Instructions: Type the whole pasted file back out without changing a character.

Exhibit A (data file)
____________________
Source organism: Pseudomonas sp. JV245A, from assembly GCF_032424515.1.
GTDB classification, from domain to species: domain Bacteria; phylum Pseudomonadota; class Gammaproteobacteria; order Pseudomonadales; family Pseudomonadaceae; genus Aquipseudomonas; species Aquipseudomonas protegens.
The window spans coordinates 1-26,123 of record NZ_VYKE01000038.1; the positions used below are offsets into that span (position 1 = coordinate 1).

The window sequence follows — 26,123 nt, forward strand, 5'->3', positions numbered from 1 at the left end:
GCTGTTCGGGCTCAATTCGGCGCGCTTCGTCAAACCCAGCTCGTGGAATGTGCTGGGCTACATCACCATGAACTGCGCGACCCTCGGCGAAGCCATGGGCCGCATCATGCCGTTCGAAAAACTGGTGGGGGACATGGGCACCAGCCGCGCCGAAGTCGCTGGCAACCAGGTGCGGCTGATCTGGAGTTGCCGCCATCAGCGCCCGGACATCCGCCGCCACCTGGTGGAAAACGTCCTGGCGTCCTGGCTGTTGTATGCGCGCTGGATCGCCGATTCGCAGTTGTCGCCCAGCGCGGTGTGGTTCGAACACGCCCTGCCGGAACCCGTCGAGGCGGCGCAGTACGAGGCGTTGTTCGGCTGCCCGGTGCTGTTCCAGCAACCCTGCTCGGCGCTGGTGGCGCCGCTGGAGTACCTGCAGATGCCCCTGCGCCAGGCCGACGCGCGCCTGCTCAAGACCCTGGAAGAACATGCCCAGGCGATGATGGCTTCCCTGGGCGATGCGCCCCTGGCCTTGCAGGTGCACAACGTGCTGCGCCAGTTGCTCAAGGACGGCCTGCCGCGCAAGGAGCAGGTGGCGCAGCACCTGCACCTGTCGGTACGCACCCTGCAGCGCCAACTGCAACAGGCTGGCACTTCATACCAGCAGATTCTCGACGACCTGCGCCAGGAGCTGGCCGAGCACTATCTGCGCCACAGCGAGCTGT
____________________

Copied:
Source organism: Pseudomonas sp. JV245A, from assembly GCF_032424515.1.
GTDB classification, from domain to species: domain Bacteria; phylum Pseudomonadota; class Gammaproteobacteria; order Pseudomonadales; family Pseudomonadaceae; genus Aquipseudomonas; species Aquipseudomonas protegens.
The window spans coordinates 1-26,123 of record NZ_VYKE01000038.1; the positions used below are offsets into that span (position 1 = coordinate 1).

The window sequence follows — 26,123 nt, forward strand, 5'->3', positions numbered from 1 at the left end:
GCTGTTCGGGCTCAATTCGGCGCGCTTCGTCAAACCCAGCTCGTGGAATGTGCTGGGCTACATCACCATGAACTGCGCGACCCTCGGCGAAGCCATGGGCCGCATCATGCCGTTCGAAAAACTGGTGGGGGACATGGGCACCAGCCGCGCCGAAGTCGCTGGCAACCAGGTGCGGCTGATCTGGAGTTGCCGCCATCAGCGCCCGGACATCCGCCGCCACCTGGTGGAAAACGTCCTGGCGTCCTGGCTGTTGTATGCGCGCTGGATCGCCGATTCGCAGTTGTCGCCCAGCGCGGTGTGGTTCGAACACGCCCTGCCGGAACCCGTCGAGGCGGCGCAGTACGAGGCGTTGTTCGGCTGCCCGGTGCTGTTCCAGCAACCCTGCTCGGCGCTGGTGGCGCCGCTGGAGTACCTGCAGATGCCCCTGCGCCAGGCCGACGCGCGCCTGCTCAAGACCCTGGAAGAACATGCCCAGGCGATGATGGCTTCCCTGGGCGATGCGCCCCTGGCCTTGCAGGTGCACAACGTGCTGCGCCAGTTGCTCAAGGACGGCCTGCCGCGCAAGGAGCAGGTGGCGCAGCACCTGCACCTGTCGGTACGCACCCTGCAGCGCCAACTGCAACAGGCTGGCACTTCATACCAGCAGATTCTCGACGACCTGCGCCAGGAGCTGGCCGAGCACTATCTGCGCCACAGCGAGCTGT